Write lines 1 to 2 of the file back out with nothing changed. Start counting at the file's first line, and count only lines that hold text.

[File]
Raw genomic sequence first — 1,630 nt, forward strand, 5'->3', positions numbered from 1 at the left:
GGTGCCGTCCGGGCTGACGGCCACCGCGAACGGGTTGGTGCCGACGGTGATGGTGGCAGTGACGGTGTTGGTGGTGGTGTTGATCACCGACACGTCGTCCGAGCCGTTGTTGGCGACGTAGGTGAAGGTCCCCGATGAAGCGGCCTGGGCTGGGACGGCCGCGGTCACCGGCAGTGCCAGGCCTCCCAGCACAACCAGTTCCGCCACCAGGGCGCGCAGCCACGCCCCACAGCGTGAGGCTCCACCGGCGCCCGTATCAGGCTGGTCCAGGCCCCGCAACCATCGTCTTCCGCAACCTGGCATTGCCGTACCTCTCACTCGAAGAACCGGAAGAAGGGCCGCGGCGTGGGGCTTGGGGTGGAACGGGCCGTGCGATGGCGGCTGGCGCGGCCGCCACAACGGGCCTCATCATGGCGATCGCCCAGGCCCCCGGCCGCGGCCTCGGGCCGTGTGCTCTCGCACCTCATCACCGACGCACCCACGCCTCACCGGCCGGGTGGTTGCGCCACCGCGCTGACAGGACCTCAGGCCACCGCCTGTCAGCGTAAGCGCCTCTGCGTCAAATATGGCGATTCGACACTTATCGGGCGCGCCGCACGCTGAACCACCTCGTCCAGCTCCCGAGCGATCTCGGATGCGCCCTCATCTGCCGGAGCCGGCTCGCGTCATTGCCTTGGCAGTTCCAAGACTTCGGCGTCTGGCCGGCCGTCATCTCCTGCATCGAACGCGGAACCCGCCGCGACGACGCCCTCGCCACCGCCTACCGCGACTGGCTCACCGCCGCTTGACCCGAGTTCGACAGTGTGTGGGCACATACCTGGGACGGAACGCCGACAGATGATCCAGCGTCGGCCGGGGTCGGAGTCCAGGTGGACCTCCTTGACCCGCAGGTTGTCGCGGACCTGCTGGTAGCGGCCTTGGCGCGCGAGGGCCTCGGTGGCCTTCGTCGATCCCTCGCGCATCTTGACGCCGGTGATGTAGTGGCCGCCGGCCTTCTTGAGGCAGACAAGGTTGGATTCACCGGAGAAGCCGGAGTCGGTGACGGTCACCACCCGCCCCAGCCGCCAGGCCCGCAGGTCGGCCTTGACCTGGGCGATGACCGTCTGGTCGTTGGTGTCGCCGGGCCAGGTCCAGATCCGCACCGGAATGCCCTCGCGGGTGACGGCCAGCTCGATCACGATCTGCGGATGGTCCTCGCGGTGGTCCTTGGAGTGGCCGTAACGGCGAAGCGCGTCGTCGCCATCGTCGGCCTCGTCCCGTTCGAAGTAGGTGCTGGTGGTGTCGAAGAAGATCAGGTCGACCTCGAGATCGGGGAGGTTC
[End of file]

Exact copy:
Raw genomic sequence first — 1,630 nt, forward strand, 5'->3', positions numbered from 1 at the left:
GGTGCCGTCCGGGCTGACGGCCACCGCGAACGGGTTGGTGCCGACGGTGATGGTGGCAGTGACGGTGTTGGTGGTGGTGTTGATCACCGACACGTCGTCCGAGCCGTTGTTGGCGACGTAGGTGAAGGTCCCCGATGAAGCGGCCTGGGCTGGGACGGCCGCGGTCACCGGCAGTGCCAGGCCTCCCAGCACAACCAGTTCCGCCACCAGGGCGCGCAGCCACGCCCCACAGCGTGAGGCTCCACCGGCGCCCGTATCAGGCTGGTCCAGGCCCCGCAACCATCGTCTTCCGCAACCTGGCATTGCCGTACCTCTCACTCGAAGAACCGGAAGAAGGGCCGCGGCGTGGGGCTTGGGGTGGAACGGGCCGTGCGATGGCGGCTGGCGCGGCCGCCACAACGGGCCTCATCATGGCGATCGCCCAGGCCCCCGGCCGCGGCCTCGGGCCGTGTGCTCTCGCACCTCATCACCGACGCACCCACGCCTCACCGGCCGGGTGGTTGCGCCACCGCGCTGACAGGACCTCAGGCCACCGCCTGTCAGCGTAAGCGCCTCTGCGTCAAATATGGCGATTCGACACTTATCGGGCGCGCCGCACGCTGAACCACCTCGTCCAGCTCCCGAGCGATCTCGGATGCGCCCTCATCTGCCGGAGCCGGCTCGCGTCATTGCCTTGGCAGTTCCAAGACTTCGGCGTCTGGCCGGCCGTCATCTCCTGCATCGAACGCGGAACCCGCCGCGACGACGCCCTCGCCACCGCCTACCGCGACTGGCTCACCGCCGCTTGACCCGAGTTCGACAGTGTGTGGGCACATACCTGGGACGGAACGCCGACAGATGATCCAGCGTCGGCCGGGGTCGGAGTCCAGGTGGACCTCCTTGACCCGCAGGTTGTCGCGGACCTGCTGGTAGCGGCCTTGGCGCGCGAGGGCCTCGGTGGCCTTCGTCGATCCCTCGCGCATCTTGACGCCGGTGATGTAGTGGCCGCCGGCCTTCTTGAGGCAGACAAGGTTGGATTCACCGGAGAAGCCGGAGTCGGTGACGGTCACCACCCGCCCCAGCCGCCAGGCCCGCAGGTCGGCCTTGACCTGGGCGATGACCGTCTGGTCGTTGGTGTCGCCGGGCCAGGTCCAGATCCGCACCGGAATGCCCTCGCGGGTGACGGCCAGCTCGATCACGATCTGCGGATGGTCCTCGCGGTGGTCCTTGGAGTGGCCGTAACGGCGAAGCGCGTCGTCGCCATCGTCGGCCTCGTCCCGTTCGAAGTAGGTGCTGGTGGTGTCGAAGAAGATCAGGTCGACCTCGAGATCGGGGAGGTTC